As part of my seasonal shift to baseball I had fully intended to post two rather lengthy articles that I had published back in the 1990s. One was on baseball as played by the troopers of Custer's Seventh Cavalry. The other was on a bizarre 19th century baseball team that existed as an advertising venue for a quack medicine manufacturer.
I dredged up my old copies, updated a few points of research and got the OK from the good folks at SABR, the Society for American Baseball Research who had included them in one of their scholarly publications.
As I geared up for the task of editing them down to something that non-baseball fans might find engaging I discovered something....both topics had been redone, and redone better on somebody elses' blogs!
In each case there was due credit given, and indeed it looks to me as if my work was the foundation on which they built. But these folks have done additional work, corrected a few of my research errors and in general written the blog posts I would have liked to have done.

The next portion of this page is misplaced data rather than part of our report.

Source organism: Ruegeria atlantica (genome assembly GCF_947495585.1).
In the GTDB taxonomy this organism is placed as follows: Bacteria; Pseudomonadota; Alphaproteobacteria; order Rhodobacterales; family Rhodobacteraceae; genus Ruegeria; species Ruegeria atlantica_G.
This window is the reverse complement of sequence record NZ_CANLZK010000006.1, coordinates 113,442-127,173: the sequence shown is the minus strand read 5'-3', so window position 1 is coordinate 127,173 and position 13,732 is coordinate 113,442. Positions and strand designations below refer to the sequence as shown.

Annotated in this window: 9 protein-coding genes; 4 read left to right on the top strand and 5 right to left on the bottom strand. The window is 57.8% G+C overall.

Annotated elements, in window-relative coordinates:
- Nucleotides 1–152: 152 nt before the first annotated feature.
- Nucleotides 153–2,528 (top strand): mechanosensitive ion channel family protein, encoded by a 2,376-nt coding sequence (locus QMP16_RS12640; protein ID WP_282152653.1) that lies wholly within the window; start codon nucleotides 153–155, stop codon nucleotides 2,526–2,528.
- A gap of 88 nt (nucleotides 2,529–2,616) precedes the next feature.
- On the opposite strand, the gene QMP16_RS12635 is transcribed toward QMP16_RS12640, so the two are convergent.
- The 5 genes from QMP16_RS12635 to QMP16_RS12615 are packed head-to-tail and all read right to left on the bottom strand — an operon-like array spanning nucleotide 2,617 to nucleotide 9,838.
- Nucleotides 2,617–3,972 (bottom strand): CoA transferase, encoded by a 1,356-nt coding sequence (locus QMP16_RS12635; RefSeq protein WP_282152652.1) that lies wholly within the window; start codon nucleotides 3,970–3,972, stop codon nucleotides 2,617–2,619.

So for those interested in the arcana of 19th century baseball I shall just supply the links. Good job, fellow baseball cultists!
The strange tale of the Rochester Hop Bitters baseball team contains rascals, future Hall of Famers and a more or less hapless team whose performance was not improved by being asked to take a swig of herb laced alcoholic patent medicine before each game.
This article on Baseball with Custers Seventh Cavalry is built around an imaginary baseball card for Captain Benteen, the animating spirit of the National Pastime in that ill fated regiment. It is well done but leaves out a fair amount of detail on their play during garrison duty.
And for more, much, much more on the oddities of baseball history I direct you to the SABR index of articles from The National Pastime.